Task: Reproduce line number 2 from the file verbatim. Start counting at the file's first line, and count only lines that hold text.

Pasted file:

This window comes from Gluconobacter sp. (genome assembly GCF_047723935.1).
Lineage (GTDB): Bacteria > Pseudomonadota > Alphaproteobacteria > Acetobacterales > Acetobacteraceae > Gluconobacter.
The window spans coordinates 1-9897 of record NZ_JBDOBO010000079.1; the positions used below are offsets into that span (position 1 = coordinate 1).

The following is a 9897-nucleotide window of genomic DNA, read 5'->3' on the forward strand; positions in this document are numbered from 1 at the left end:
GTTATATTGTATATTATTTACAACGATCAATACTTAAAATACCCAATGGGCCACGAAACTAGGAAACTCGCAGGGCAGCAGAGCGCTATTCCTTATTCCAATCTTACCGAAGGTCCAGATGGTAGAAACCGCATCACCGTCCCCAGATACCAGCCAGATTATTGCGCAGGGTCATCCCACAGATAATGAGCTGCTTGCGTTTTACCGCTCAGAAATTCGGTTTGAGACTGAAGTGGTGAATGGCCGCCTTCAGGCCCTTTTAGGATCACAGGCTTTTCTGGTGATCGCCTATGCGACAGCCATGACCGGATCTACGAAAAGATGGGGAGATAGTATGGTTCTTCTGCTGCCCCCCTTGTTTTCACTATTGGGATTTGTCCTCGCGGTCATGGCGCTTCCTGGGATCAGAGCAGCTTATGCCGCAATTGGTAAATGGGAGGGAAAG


Lineage (GTDB): Bacteria > Pseudomonadota > Alphaproteobacteria > Acetobacterales > Acetobacteraceae > Gluconobacter.